# Summation of product of three terms in AP

Here is an interesting relationship:

$$\sum_{r=1}^n r(r+m)(r+2m)=\left(\sum_{r=1}^n r\right)\left(\sum_{r=1}^{n+2m} r\right)\tag{1}$$ $$\text{i.e.} \;\; 1\cdot(1+m)(1+2m)+2\cdot (2+m)(2+2m)+3\cdot (3+m)(3+2m)+\cdots +n(n+m)(n+2m)=(1+2+3+\cdots+n)(1+2+3+\cdots+(n+2m))$$ which gives the following for the first few values of $m$: \scriptsize\begin{align} &1\cdot 1\cdot 1+2\cdot 2\cdot2+3\cdot3\cdot3+\cdots+n\cdot n\cdot n&&=(1+2+3+\cdots+n)(1+2+3+\cdots+n)\\ &1\cdot2\cdot3+2\cdot3\cdot4+3\cdot5\cdot7+\cdots+n(n+1)(n+2)&&=(1+2+3+\cdots+n)(1+2+3+\cdots+(n+2))\\ &1\cdot3\cdot5+2\cdot4\cdot6+3\cdot5\cdot7+\cdots+n(n+2)(n+4)&&=(1+2+3+\cdots+n)(1+2+3+\cdots+(n+4))\\ \end{align}

This can be proven by expanding both sides and finding that the result is $$\frac {n(n+1)}2\cdot \frac {(n+2m)(n+2m+1)}2\tag{2}$$

Question
Can the result can be proven without expansion to the closed form but only by manipulating summands and limits, i.e. prove $(1)$ without first expanding to $(2)$?

Some interesting but commonly-known results follow from this.

Setting $m=0$ gives the "sum of cubes as square of sum of integers" result: $$\sum_{r=1}^n r^3=\left(\sum_{r=1}^n r\right)^2$$

Setting $m=1$ gives the "discrete integral"

$$\sum_{r=1}^n r^\overline{3}=\frac{\;n^\overline{4}}4$$ where $r^\overline{a}$ is the symbol for the rising factorial.

• Not what you are looking for, but FWIW the two sides are quadratics in $m$ which you showed match at $2$ points. If you verify the equality at a $3^{rd}$ point e.g. $m=-1$ then that would prove the identity in general.
– dxiv
Jun 14, 2017 at 1:54
• Some quick things I can see, $\sum r \mid \sum r (r+m) (r + 2m) \dots (r+km)$ for $k = 0, 1, 2, 3, 4, 5$, my guess is that it continues in this fashion forever. This might be worth proving? Jun 14, 2017 at 2:09
• Other wild guesses, if $k$ above is even, like in your case, then the factor follows a similar form to yours above. For $k=4$, it is $\sum_1^n r \sum_1^{4m + n} r \frac{9m^2 + 8mn + 4m + 2n^2 + 2n - 1}{3}$. Similar but more ugly fraction for $k=6$. The fraction is $240m^4 + 312m^3n + 156m^3 + 160m^2n^2 + 160m^2n - 26m^2 + 36mn^3 + 54mn^2 - 6mn + 3n^4 + 6n^3 - n^2 - 4n + 2$ all over $6$. Jun 14, 2017 at 2:17
• btw, i'm using mathematica to play about with this, Sum[ Product[r + k*m, {k, 0, 3}], {r, 1, n}] change the 3 for the closed form for various other ones. I suppose i'm not doing anything helpful, since i'm not actually answering the question. I feel the answer is just fancy combinatorics. Jun 14, 2017 at 2:41

I will use the identity

$$\sum_{r=1}^n r^3=\left(\sum_{r=1}^n r\right)^2$$

It can be proved without direct expansion. (https://math.stackexchange.com/a/1215805/268334)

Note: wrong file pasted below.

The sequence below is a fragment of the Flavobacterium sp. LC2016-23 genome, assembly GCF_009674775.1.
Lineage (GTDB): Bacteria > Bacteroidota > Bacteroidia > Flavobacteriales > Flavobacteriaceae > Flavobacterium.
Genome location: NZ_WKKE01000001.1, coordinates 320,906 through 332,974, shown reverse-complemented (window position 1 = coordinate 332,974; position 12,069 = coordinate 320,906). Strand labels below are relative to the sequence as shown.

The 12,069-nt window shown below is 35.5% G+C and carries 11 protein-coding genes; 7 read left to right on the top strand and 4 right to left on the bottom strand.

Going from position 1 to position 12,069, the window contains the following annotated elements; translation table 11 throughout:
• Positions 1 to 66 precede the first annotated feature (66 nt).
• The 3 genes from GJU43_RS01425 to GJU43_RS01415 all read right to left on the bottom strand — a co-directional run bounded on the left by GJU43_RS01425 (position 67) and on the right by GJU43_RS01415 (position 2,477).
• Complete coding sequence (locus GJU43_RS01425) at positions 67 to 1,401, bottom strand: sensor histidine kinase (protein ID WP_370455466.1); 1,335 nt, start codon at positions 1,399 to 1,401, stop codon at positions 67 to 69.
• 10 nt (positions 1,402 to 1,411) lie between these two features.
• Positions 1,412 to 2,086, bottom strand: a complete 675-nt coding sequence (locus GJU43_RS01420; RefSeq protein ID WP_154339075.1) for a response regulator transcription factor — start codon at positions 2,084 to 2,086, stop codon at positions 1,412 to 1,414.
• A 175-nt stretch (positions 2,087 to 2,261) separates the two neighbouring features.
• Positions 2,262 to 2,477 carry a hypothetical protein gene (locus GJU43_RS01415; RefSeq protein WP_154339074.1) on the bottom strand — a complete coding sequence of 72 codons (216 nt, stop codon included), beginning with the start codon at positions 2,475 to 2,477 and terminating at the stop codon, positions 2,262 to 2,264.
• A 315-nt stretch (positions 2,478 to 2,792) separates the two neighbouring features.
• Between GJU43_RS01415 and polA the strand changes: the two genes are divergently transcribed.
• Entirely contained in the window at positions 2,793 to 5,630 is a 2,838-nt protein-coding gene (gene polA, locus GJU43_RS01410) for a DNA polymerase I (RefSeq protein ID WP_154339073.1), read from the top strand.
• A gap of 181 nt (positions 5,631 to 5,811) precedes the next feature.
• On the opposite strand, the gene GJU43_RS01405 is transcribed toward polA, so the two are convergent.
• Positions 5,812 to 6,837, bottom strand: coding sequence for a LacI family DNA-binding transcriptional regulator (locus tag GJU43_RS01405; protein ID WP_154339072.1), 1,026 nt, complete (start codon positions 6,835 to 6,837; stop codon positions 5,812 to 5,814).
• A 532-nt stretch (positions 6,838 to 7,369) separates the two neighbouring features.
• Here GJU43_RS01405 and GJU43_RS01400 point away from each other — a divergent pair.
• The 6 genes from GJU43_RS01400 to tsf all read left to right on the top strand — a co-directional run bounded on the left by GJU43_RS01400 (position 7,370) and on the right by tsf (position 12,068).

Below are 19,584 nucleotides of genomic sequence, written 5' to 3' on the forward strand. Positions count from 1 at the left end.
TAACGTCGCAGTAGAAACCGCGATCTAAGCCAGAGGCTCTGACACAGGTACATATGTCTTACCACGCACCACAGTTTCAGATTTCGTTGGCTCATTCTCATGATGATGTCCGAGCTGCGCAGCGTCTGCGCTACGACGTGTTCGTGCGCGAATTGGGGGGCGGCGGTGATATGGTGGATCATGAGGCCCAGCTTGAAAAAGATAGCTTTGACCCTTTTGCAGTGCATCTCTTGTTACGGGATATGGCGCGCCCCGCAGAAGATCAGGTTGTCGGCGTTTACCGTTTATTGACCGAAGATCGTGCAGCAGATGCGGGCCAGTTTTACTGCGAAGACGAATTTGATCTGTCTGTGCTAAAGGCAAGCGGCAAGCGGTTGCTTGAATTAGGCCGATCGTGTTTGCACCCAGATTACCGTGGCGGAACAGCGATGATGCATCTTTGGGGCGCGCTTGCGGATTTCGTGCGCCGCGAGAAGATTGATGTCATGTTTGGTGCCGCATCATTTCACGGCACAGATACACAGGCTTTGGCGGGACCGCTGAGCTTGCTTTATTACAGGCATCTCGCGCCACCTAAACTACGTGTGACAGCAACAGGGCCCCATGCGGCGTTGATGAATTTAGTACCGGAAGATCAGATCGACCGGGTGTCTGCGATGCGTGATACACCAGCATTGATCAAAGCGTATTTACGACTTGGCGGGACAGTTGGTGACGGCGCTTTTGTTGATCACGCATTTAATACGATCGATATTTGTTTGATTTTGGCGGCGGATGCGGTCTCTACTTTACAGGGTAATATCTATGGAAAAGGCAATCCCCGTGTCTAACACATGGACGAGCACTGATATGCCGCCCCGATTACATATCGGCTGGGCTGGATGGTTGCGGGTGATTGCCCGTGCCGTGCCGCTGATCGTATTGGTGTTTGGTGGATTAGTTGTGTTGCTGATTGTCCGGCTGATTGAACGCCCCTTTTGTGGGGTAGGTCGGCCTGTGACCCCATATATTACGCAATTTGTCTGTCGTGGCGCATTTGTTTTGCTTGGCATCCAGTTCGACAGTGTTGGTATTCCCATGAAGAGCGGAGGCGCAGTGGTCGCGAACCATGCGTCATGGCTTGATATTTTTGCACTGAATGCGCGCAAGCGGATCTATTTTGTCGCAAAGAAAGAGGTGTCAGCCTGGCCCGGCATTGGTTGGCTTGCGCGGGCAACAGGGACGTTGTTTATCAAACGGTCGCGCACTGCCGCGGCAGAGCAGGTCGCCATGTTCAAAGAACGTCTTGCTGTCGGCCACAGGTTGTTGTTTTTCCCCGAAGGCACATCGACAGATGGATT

\begin{align} &\;\sum_{r=1}^n r(r+m)(r+2m)\\ =&\;\sum_{r=1}^n [(r+m)^3-m^2(r+m)]\\ =&\;\sum_{r=1}^{n+m}r^3-\sum_{r=1}^mr^3-m^2\sum_{r=1}^n (r+m)\\ =&\;\left(\sum_{r=1}^{n+m}r\right)^2-\left(\sum_{r=1}^mr\right)^2-m^2\sum_{r=1}^n (r+m)\\ =&\;\left(\sum_{r=1}^{n+m}r-\sum_{r=1}^mr\right)\left(\sum_{r=1}^{n+m}r+\sum_{r=1}^mr\right)-m^2\sum_{r=1}^n (r+m)\\ =&\;\left(\sum_{r=1}^n (r+m)\right)\left(\sum_{r=1}^{n+m}r+\sum_{r=1}^mr\right)-m^2\sum_{r=1}^n (r+m)\\ =&\;\left(\sum_{r=1}^n (r+m)\right)\left(\sum_{r=1}^{n+m}r+\sum_{r=1}^mr-m^2\right)\\ =&\;\left(\sum_{r=1}^n r+mn\right)\left(\sum_{r=1}^{n+2m}r-\sum_{r=1}^m(r+m+n)+\sum_{r=1}^mr-m^2\right)\\ =&\;\left(\sum_{r=1}^n r+mn\right)\left(\sum_{r=1}^{n+2m}r-m(m+n)-m^2\right)\\ =&\;\left(\sum_{r=1}^n r+mn\right)\left(\sum_{r=1}^{n+2m}r-\sum_{r=1}^m(r+m+n)+\sum_{r=1}^mr-m^2\right)\\ =&\;\left(\sum_{r=1}^n r+mn\right)\left(\sum_{r=1}^{n+2m}r-m(2m+n)\right)\\ =&\;\left(\sum_{r=1}^n r\right)\left(\sum_{r=1}^{n+2m}r\right)+mn\sum_{r=1}^{n+2m}r-m(2m+n)\sum_{r=1}^nr-m^2n(2m+n)\\ =&\;\left(\sum_{r=1}^n r\right)\left(\sum_{r=1}^{n+2m}r\right)+\frac{1}{2}mn(n+2m)(n+2m+1)\\ &\qquad-\frac{1}{2}m(2m+n)n(n+1)-m^2n(2m+n)\\ =&\;\left(\sum_{r=1}^n r\right)\left(\sum_{r=1}^{n+2m}r\right)+\frac{1}{2}mn(n+2m)(n+2m+1-n-1-2m)\\ =&\;\left(\sum_{r=1}^n r\right)\left(\sum_{r=1}^{n+2m}r\right) \end{align}

• Thanks for your solution (+1). Jun 14, 2017 at 17:27
• @hypergeometric But I believe there must be a more beautiful way to prove it. Jun 14, 2017 at 17:29

Consider the summation $$\sum_{i=1}^si \sum_{j=1}^{s+2m}j$$ When $s=r-1$, the summation is equal to $$\big(1+2+\cdots+(r-1)\big)\big(1+2+3+\cdots+(r-1+2m)\big)$$ When $s=r$, the summation is equal to $$\big(1+2+\cdots+(r-1)+r\big)\big(1+2+3+\cdots+(r-1+2m)+(r+2m)\big)$$ New terms arising from putting $s=r$ are:

\require{cancel}\begin{align} &\quad r\sum_{i=1}^{r+2m}i&&+(r+2m)\sum_{j=1}^rj&&-r(r+2m)\\ &=r\sum_{i=0}^{r+2m}i&&+(r+2m)\sum_{j=0}^rj&&-r(r+2m)\tag{1}\\ &=r\sum_{i=0}^{r+2m}\big(r+2m-i\big)&&+(r+2m)\sum_{j=0}^r \big(r-j\big)&&-r(r+2m)\tag{2}\\ &=\frac 12 r\sum_{i=0}^{r+2m}(r+2m)&&+\frac 12 (r+2m)\sum_{j=0}^r r&&-r(r+2m)\tag{(1)+(2))/2}\\ &=\frac 12 r(r+2m)\sum_{i=0}^{r+2m}1&&+\frac 12 r(r+2m)\sum_{j=0}^r 1&&-r(r+2m)\\ &=\frac 12 r(r+2m)\sum_{i=1}^{r+2m}1&&+\frac 12 r(r+2m)\sum_{j=1}^r 1&&\cancel{-r(r+2m)}\\ &\; + \cancel{\frac 12 r(r+2m)}&&+\cancel{\frac 12 r(r+2m)}\\ &=r(r+2m)\frac {r+2m}2&&+r(r+2m)\frac r2\\ &=r(r+m)(r+2m) \end{align} Summing from $r=1$ to $n$ gives

$$\color{red}{\sum_{r=1}^n r\sum_{r=1}^{n+2m}r=\sum_{r=1}^n r(r+m)(r+2m)}$$